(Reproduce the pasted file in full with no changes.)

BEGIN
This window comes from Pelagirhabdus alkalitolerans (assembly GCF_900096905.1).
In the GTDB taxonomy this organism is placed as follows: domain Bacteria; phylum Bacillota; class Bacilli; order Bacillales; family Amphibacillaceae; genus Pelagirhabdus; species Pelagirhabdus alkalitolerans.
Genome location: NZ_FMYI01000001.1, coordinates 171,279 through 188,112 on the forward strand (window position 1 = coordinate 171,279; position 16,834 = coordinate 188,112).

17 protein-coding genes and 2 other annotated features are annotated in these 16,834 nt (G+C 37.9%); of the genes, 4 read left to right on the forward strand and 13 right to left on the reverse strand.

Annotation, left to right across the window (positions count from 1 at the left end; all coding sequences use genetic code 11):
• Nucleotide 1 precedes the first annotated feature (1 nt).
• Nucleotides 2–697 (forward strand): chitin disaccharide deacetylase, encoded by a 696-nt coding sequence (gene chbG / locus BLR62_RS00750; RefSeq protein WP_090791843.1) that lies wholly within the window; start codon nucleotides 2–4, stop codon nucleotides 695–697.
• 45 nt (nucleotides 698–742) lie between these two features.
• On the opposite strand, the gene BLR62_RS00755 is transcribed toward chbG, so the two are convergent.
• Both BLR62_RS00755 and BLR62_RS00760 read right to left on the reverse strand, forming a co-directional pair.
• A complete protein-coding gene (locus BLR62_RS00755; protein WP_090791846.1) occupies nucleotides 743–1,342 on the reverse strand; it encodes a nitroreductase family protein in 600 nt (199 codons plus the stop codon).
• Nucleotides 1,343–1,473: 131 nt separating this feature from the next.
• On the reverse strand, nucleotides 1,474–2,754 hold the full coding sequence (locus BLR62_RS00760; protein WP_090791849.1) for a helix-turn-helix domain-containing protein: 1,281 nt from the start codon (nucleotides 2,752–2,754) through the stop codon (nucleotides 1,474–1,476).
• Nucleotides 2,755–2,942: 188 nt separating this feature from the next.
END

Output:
This window comes from Pelagirhabdus alkalitolerans (assembly GCF_900096905.1).
In the GTDB taxonomy this organism is placed as follows: domain Bacteria; phylum Bacillota; class Bacilli; order Bacillales; family Amphibacillaceae; genus Pelagirhabdus; species Pelagirhabdus alkalitolerans.
Genome location: NZ_FMYI01000001.1, coordinates 171,279 through 188,112 on the forward strand (window position 1 = coordinate 171,279; position 16,834 = coordinate 188,112).

17 protein-coding genes and 2 other annotated features are annotated in these 16,834 nt (G+C 37.9%); of the genes, 4 read left to right on the forward strand and 13 right to left on the reverse strand.

Annotation, left to right across the window (positions count from 1 at the left end; all coding sequences use genetic code 11):
• Nucleotide 1 precedes the first annotated feature (1 nt).
• Nucleotides 2–697 (forward strand): chitin disaccharide deacetylase, encoded by a 696-nt coding sequence (gene chbG / locus BLR62_RS00750; RefSeq protein WP_090791843.1) that lies wholly within the window; start codon nucleotides 2–4, stop codon nucleotides 695–697.
• 45 nt (nucleotides 698–742) lie between these two features.
• On the opposite strand, the gene BLR62_RS00755 is transcribed toward chbG, so the two are convergent.
• Both BLR62_RS00755 and BLR62_RS00760 read right to left on the reverse strand, forming a co-directional pair.
• A complete protein-coding gene (locus BLR62_RS00755; protein WP_090791846.1) occupies nucleotides 743–1,342 on the reverse strand; it encodes a nitroreductase family protein in 600 nt (199 codons plus the stop codon).
• Nucleotides 1,343–1,473: 131 nt separating this feature from the next.
• On the reverse strand, nucleotides 1,474–2,754 hold the full coding sequence (locus BLR62_RS00760; protein WP_090791849.1) for a helix-turn-helix domain-containing protein: 1,281 nt from the start codon (nucleotides 2,752–2,754) through the stop codon (nucleotides 1,474–1,476).
• Nucleotides 2,755–2,942: 188 nt separating this feature from the next.